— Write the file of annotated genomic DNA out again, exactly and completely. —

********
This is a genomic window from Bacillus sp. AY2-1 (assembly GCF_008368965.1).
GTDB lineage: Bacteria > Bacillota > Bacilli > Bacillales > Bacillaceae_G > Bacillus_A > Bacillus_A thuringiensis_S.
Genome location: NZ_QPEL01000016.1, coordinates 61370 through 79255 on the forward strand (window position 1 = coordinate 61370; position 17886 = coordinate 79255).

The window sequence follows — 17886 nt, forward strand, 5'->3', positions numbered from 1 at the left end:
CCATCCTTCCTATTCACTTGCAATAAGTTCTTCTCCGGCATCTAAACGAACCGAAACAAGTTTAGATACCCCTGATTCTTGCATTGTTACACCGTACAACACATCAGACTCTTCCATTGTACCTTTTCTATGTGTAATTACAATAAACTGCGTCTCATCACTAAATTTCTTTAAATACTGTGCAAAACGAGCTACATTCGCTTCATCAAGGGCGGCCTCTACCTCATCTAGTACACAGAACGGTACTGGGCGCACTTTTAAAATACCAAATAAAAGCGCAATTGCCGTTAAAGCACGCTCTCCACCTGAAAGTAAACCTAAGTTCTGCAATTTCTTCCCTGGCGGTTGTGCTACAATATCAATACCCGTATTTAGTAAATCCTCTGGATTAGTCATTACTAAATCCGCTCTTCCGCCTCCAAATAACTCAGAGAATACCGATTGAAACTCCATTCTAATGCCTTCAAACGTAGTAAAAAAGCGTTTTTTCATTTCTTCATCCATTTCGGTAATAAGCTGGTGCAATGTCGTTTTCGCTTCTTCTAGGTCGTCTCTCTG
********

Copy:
This is a genomic window from Bacillus sp. AY2-1 (assembly GCF_008368965.1).
GTDB lineage: Bacteria > Bacillota > Bacilli > Bacillales > Bacillaceae_G > Bacillus_A > Bacillus_A thuringiensis_S.
Genome location: NZ_QPEL01000016.1, coordinates 61370 through 79255 on the forward strand (window position 1 = coordinate 61370; position 17886 = coordinate 79255).

The window sequence follows — 17886 nt, forward strand, 5'->3', positions numbered from 1 at the left end:
CCATCCTTCCTATTCACTTGCAATAAGTTCTTCTCCGGCATCTAAACGAACCGAAACAAGTTTAGATACCCCTGATTCTTGCATTGTTACACCGTACAACACATCAGACTCTTCCATTGTACCTTTTCTATGTGTAATTACAATAAACTGCGTCTCATCACTAAATTTCTTTAAATACTGTGCAAAACGAGCTACATTCGCTTCATCAAGGGCGGCCTCTACCTCATCTAGTACACAGAACGGTACTGGGCGCACTTTTAAAATACCAAATAAAAGCGCAATTGCCGTTAAAGCACGCTCTCCACCTGAAAGTAAACCTAAGTTCTGCAATTTCTTCCCTGGCGGTTGTGCTACAATATCAATACCCGTATTTAGTAAATCCTCTGGATTAGTCATTACTAAATCCGCTCTTCCGCCTCCAAATAACTCAGAGAATACCGATTGAAACTCCATTCTAATGCCTTCAAACGTAGTAAAAAAGCGTTTTTTCATTTCTTCATCCATTTCGGTAATAAGCTGGTGCAATGTCGTTTTCGCTTCTTCTAGGTCGTCTCTCTG